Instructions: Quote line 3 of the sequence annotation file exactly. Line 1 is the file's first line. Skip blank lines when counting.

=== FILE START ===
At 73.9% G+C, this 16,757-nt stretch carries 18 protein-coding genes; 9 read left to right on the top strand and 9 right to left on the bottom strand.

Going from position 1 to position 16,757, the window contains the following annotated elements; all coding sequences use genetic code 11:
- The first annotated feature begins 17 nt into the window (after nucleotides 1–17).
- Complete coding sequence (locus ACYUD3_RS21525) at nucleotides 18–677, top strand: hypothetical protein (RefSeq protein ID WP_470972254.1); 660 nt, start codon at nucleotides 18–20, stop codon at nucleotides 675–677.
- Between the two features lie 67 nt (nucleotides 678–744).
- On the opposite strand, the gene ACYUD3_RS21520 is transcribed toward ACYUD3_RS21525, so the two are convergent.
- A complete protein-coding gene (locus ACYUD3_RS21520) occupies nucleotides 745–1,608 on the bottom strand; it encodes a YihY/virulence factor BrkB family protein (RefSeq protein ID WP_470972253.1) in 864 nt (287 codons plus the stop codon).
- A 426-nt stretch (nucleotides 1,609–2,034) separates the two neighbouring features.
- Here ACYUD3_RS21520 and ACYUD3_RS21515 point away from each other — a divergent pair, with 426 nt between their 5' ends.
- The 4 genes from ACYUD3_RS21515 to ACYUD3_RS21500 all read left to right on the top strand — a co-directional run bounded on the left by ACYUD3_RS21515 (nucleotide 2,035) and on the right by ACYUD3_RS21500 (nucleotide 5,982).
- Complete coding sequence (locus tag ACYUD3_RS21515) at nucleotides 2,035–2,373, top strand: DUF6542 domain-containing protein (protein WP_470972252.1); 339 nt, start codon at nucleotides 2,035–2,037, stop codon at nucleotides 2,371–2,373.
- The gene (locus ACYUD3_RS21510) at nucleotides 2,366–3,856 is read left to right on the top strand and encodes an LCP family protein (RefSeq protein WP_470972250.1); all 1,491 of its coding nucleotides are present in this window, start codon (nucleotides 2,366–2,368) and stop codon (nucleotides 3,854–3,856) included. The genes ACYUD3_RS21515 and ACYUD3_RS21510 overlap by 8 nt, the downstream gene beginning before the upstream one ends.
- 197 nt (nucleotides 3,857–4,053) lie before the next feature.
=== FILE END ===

- The first annotated feature begins 17 nt into the window (after nucleotides 1–17).